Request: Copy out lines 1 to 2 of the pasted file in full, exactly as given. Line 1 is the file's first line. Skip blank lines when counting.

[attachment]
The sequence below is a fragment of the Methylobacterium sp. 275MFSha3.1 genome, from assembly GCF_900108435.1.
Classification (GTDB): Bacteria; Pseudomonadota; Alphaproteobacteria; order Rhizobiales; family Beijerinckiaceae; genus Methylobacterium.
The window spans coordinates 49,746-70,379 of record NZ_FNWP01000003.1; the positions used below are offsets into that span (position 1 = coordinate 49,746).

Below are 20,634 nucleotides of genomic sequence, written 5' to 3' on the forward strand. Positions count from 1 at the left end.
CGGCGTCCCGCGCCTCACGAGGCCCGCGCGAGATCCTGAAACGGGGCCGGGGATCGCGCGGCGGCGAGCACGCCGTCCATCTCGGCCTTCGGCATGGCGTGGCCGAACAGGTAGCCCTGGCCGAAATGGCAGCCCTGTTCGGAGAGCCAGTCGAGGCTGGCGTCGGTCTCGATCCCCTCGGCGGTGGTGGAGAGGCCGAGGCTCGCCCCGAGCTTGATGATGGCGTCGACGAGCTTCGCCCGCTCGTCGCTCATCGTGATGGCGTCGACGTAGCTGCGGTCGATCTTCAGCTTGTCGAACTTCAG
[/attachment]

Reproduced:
The sequence below is a fragment of the Methylobacterium sp. 275MFSha3.1 genome, from assembly GCF_900108435.1.
Classification (GTDB): Bacteria; Pseudomonadota; Alphaproteobacteria; order Rhizobiales; family Beijerinckiaceae; genus Methylobacterium.